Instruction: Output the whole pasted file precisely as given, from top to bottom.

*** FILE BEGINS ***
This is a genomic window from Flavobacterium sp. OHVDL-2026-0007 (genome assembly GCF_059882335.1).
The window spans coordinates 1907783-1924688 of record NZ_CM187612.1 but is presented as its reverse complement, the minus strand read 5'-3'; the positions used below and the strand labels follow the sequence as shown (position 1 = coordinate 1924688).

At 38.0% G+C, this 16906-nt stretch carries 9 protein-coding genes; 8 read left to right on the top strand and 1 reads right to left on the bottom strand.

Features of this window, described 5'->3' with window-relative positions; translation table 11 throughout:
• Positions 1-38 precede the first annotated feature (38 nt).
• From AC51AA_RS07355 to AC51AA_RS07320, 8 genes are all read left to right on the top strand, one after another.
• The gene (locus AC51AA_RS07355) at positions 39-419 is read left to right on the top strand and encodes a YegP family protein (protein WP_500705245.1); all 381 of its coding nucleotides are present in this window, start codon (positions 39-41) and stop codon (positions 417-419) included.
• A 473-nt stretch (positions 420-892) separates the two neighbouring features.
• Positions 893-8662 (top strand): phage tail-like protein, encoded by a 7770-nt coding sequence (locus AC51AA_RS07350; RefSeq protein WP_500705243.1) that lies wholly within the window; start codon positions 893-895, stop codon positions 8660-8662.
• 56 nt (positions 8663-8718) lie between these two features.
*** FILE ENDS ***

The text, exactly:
This is a genomic window from Flavobacterium sp. OHVDL-2026-0007 (genome assembly GCF_059882335.1).
The window spans coordinates 1907783-1924688 of record NZ_CM187612.1 but is presented as its reverse complement, the minus strand read 5'-3'; the positions used below and the strand labels follow the sequence as shown (position 1 = coordinate 1924688).

At 38.0% G+C, this 16906-nt stretch carries 9 protein-coding genes; 8 read left to right on the top strand and 1 reads right to left on the bottom strand.

Features of this window, described 5'->3' with window-relative positions; translation table 11 throughout:
• Positions 1-38 precede the first annotated feature (38 nt).
• From AC51AA_RS07355 to AC51AA_RS07320, 8 genes are all read left to right on the top strand, one after another.
• The gene (locus AC51AA_RS07355) at positions 39-419 is read left to right on the top strand and encodes a YegP family protein (protein WP_500705245.1); all 381 of its coding nucleotides are present in this window, start codon (positions 39-41) and stop codon (positions 417-419) included.
• A 473-nt stretch (positions 420-892) separates the two neighbouring features.
• Positions 893-8662 (top strand): phage tail-like protein, encoded by a 7770-nt coding sequence (locus AC51AA_RS07350; RefSeq protein WP_500705243.1) that lies wholly within the window; start codon positions 893-895, stop codon positions 8660-8662.
• 56 nt (positions 8663-8718) lie between these two features.